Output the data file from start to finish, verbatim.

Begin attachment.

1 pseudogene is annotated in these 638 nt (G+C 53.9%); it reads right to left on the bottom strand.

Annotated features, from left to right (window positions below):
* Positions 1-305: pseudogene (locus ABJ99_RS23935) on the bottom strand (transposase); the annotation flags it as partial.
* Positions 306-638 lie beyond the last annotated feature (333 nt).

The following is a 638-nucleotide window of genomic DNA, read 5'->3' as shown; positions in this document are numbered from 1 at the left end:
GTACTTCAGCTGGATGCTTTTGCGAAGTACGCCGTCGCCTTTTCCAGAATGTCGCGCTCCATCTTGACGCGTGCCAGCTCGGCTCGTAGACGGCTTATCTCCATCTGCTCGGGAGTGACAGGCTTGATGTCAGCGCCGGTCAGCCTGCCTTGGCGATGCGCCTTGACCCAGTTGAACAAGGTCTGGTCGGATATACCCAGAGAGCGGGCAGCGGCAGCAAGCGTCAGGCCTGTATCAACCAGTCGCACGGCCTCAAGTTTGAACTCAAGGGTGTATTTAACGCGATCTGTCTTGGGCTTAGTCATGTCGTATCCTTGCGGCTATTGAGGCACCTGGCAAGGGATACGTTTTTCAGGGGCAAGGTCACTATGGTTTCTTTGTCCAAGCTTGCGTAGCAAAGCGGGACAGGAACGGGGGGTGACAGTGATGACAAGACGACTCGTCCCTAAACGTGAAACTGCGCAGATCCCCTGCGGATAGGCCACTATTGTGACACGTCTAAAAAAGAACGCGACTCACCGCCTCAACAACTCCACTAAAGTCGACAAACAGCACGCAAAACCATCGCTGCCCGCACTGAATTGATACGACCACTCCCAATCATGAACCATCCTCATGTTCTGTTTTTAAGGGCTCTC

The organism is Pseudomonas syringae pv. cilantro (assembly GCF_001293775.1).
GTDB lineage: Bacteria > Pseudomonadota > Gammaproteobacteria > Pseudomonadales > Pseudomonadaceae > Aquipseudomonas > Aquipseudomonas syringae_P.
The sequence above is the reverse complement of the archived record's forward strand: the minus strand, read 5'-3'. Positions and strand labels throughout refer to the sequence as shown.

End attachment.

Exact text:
1 pseudogene is annotated in these 638 nt (G+C 53.9%); it reads right to left on the bottom strand.

Annotated features, from left to right (window positions below):
* Positions 1-305: pseudogene (locus ABJ99_RS23935) on the bottom strand (transposase); the annotation flags it as partial.
* Positions 306-638 lie beyond the last annotated feature (333 nt).

The following is a 638-nucleotide window of genomic DNA, read 5'->3' as shown; positions in this document are numbered from 1 at the left end:
GTACTTCAGCTGGATGCTTTTGCGAAGTACGCCGTCGCCTTTTCCAGAATGTCGCGCTCCATCTTGACGCGTGCCAGCTCGGCTCGTAGACGGCTTATCTCCATCTGCTCGGGAGTGACAGGCTTGATGTCAGCGCCGGTCAGCCTGCCTTGGCGATGCGCCTTGACCCAGTTGAACAAGGTCTGGTCGGATATACCCAGAGAGCGGGCAGCGGCAGCAAGCGTCAGGCCTGTATCAACCAGTCGCACGGCCTCAAGTTTGAACTCAAGGGTGTATTTAACGCGATCTGTCTTGGGCTTAGTCATGTCGTATCCTTGCGGCTATTGAGGCACCTGGCAAGGGATACGTTTTTCAGGGGCAAGGTCACTATGGTTTCTTTGTCCAAGCTTGCGTAGCAAAGCGGGACAGGAACGGGGGGTGACAGTGATGACAAGACGACTCGTCCCTAAACGTGAAACTGCGCAGATCCCCTGCGGATAGGCCACTATTGTGACACGTCTAAAAAAGAACGCGACTCACCGCCTCAACAACTCCACTAAAGTCGACAAACAGCACGCAAAACCATCGCTGCCCGCACTGAATTGATACGACCACTCCCAATCATGAACCATCCTCATGTTCTGTTTTTAAGGGCTCTC

The organism is Pseudomonas syringae pv. cilantro (assembly GCF_001293775.1).
GTDB lineage: Bacteria > Pseudomonadota > Gammaproteobacteria > Pseudomonadales > Pseudomonadaceae > Aquipseudomonas > Aquipseudomonas syringae_P.
The sequence above is the reverse complement of the archived record's forward strand: the minus strand, read 5'-3'. Positions and strand labels throughout refer to the sequence as shown.